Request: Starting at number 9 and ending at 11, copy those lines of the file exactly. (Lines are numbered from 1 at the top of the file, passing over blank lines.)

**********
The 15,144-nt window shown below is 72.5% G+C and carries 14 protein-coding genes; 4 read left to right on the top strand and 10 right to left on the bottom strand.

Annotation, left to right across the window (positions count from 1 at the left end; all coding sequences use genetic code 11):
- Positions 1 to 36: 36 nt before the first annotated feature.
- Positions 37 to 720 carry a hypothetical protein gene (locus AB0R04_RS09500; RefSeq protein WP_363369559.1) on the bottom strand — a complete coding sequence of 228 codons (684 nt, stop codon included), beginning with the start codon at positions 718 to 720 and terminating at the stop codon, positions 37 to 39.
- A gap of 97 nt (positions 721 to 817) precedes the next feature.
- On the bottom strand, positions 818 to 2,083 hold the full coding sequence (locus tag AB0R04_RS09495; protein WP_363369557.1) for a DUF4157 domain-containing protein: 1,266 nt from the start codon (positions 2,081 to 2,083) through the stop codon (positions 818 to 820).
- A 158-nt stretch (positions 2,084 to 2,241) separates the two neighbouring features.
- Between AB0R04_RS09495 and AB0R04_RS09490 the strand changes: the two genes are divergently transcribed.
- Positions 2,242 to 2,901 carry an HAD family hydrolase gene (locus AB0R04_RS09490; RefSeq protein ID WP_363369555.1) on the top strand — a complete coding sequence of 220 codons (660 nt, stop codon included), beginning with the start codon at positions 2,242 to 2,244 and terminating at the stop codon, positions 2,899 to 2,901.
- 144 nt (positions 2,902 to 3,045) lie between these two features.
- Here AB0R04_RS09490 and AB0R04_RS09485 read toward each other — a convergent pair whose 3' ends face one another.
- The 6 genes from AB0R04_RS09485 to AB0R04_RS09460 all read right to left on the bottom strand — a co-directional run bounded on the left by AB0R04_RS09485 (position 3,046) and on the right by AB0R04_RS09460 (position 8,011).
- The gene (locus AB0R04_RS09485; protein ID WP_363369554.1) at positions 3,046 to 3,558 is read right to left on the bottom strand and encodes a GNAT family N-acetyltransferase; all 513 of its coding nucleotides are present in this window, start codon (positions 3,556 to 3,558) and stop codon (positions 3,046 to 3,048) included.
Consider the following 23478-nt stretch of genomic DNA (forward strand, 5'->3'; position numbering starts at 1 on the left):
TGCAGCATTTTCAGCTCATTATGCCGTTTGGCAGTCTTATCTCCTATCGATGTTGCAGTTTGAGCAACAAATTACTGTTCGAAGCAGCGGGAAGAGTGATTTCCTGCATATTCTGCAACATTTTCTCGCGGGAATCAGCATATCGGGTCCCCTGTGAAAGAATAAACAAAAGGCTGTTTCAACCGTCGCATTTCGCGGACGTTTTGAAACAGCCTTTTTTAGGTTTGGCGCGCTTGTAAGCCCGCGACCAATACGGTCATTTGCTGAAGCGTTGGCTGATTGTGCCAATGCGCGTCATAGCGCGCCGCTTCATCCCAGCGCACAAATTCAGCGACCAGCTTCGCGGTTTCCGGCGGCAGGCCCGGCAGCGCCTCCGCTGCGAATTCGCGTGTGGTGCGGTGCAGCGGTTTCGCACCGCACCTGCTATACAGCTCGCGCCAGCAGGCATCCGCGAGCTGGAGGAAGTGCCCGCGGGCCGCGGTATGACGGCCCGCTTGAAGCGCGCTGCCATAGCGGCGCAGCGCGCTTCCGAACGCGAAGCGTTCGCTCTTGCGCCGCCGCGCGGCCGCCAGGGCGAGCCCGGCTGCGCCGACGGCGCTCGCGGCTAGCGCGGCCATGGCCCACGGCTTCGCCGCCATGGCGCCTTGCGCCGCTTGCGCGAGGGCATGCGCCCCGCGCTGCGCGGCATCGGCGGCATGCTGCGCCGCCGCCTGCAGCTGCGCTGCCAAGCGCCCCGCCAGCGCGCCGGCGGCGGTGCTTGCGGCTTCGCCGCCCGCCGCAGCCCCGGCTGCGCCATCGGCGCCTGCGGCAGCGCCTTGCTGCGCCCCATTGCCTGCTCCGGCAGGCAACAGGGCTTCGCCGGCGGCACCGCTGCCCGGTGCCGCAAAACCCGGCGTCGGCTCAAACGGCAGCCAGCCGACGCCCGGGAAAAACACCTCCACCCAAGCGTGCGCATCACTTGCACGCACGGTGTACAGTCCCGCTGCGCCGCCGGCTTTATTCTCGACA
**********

- Positions 2,242 to 2,901 carry an HAD family hydrolase gene (locus AB0R04_RS09490; RefSeq protein ID WP_363369555.1) on the top strand — a complete coding sequence of 220 codons (660 nt, stop codon included), beginning with the start codon at positions 2,242 to 2,244 and terminating at the stop codon, positions 2,899 to 2,901.
- 144 nt (positions 2,902 to 3,045) lie between these two features.
- Here AB0R04_RS09490 and AB0R04_RS09485 read toward each other — a convergent pair whose 3' ends face one another.